In only a few moments, you can send a pre-drafted email to your local federal election candidates telling them about the importance of retail to Canada's economy. Retail employs over 2.2 million Canadians, making it our largest private sector employer. With annual sales in excess of $350 billion (excluding vehicle and gasoline sales), retail also drives Canadian growth and jobs.
You can send a pre-drafted letter by clicking this link ----> VOTERETAIL.CA
Retail Council of Canada has developed four policies to help retailers of all sizes in the industry to remain competitive in light of global competition, as well as to provide meaningful and stable jobs. These policies include:
- Lowering merchant credit card fees (which are among the highest in the world),
- Eliminating import taxes on consumer goods that drive retail prices higher,
- Maintaining the $20 maximum duty exemption for goods purchased online from abroad, and
- Recognizing the importance of retail by supporting Canada’s merchants by developing an industry strategy that supports small, mid-size and large retailers.
The initiative's goal is to ensure local candidates understand the impact of retail on their community and how, if elected, they can support Canada's retail sector. At the moment, federal parties receive a 'D' grade based on their retail policy and strategy submissions to the Retail Council of Canada. These responses are on the Voteretail.ca website.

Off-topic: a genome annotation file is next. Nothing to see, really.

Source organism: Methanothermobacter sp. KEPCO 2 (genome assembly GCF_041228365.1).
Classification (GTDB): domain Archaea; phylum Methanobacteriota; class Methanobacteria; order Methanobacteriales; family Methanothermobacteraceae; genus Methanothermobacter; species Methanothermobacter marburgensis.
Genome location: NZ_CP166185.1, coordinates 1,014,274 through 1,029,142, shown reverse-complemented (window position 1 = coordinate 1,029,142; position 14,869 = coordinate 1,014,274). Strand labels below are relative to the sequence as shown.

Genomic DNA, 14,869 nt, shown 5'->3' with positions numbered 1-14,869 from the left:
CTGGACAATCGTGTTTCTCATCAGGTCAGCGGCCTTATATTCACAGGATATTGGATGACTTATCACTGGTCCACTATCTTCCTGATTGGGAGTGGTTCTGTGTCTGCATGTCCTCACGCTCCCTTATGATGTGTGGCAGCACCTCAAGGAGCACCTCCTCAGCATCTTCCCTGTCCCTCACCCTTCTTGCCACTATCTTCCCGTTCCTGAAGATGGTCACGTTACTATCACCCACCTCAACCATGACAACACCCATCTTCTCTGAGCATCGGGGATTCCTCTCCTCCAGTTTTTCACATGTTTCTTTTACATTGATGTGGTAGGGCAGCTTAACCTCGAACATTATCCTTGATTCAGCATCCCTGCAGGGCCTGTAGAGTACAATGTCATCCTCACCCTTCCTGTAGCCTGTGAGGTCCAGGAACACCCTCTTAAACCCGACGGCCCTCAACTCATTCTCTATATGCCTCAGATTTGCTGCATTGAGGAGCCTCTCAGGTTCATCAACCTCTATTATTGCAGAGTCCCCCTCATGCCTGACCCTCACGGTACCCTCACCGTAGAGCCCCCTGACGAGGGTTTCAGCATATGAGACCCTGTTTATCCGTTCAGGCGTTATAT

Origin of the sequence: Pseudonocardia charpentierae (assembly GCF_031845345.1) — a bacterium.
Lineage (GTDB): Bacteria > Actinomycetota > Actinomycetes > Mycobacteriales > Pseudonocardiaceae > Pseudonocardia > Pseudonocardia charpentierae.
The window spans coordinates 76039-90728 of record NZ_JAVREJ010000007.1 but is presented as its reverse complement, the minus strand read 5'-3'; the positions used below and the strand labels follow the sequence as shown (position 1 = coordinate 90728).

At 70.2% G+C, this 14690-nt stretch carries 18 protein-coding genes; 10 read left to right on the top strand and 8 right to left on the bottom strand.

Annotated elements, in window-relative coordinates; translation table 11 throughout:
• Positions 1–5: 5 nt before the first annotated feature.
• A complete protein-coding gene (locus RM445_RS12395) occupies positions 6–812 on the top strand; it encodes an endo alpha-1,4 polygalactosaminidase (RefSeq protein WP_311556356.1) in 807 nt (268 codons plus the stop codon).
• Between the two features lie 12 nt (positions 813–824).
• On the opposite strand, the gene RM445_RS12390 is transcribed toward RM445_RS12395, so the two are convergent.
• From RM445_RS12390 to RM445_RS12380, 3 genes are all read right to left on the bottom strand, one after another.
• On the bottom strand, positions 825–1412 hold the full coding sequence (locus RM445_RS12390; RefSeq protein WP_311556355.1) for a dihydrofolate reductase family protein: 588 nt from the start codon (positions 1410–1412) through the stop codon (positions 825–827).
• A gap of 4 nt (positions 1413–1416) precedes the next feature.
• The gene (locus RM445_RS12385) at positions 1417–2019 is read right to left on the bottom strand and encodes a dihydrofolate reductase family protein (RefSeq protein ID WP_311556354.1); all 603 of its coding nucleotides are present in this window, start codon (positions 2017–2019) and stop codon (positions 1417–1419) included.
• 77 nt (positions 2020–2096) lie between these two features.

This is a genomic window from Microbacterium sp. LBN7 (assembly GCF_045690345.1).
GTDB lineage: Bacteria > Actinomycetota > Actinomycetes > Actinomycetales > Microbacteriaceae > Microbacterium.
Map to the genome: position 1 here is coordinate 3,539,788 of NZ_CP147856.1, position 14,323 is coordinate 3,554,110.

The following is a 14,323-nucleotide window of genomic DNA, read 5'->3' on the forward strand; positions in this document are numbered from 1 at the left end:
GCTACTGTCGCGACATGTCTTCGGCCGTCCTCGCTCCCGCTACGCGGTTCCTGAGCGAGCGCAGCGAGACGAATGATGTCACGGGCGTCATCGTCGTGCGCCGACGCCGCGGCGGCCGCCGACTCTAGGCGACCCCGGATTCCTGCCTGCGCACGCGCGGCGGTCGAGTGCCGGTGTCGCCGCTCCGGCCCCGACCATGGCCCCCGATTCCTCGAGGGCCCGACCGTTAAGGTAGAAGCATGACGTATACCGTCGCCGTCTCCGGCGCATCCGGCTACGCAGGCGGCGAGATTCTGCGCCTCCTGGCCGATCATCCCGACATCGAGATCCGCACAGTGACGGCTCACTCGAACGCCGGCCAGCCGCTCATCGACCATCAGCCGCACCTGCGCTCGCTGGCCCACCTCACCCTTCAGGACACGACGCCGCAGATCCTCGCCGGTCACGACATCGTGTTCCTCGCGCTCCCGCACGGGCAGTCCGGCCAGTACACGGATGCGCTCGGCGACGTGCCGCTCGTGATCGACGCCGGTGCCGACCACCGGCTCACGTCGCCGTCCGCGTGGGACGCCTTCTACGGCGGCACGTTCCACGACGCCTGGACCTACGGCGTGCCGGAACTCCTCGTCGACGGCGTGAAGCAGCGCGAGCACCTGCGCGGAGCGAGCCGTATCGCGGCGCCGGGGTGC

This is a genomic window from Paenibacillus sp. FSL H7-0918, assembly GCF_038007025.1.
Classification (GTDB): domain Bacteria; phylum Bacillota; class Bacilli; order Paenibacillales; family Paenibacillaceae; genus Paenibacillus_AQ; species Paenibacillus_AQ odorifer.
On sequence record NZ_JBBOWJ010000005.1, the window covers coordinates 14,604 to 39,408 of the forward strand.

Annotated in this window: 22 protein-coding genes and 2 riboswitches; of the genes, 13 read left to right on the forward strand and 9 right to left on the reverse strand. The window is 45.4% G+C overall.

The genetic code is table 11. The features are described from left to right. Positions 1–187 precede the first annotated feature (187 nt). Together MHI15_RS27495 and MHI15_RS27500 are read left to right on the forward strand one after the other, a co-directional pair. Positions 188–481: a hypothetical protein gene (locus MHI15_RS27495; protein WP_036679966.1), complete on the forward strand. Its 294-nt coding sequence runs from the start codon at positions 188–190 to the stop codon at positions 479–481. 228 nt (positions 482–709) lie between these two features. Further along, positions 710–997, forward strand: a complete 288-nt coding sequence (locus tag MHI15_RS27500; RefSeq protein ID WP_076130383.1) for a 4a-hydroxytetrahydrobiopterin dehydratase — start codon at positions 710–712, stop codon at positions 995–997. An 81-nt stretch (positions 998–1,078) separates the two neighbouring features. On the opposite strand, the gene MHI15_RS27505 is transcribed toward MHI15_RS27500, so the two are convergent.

“We are disappointed and troubled by what we’ve heard from the parties so far,” said Diane J. Brisebois, President and CEO of Retail Council of Canada. “While there is some support for selected issues, as a whole the parties just don’t get it. Canada’s retail industry is a key economic driver, responsible for 2.2 million jobs in malls and main streets in every community across the country. But it is also an industry that is going through a period of unprecedented change with the rise of e-commerce, mobile shopping and regulatory policies that continue to challenge our competitiveness.”
David Wilkes, Senior Vice-President of Government Relations for Retail Council of Canada adds: “Whoever forms the next government must have a comprehensive agenda in place to foster a strong and buoyant retail industry.” Wilkes went on to say that "As always a key focus for Retail Council of Canada is ensuring that government policies do not have the effect of driving Canadian prices higher. Higher prices often result in fewer products being available to consumers and ultimately drive consumers to retail options that do not benefit the Canadian economy”.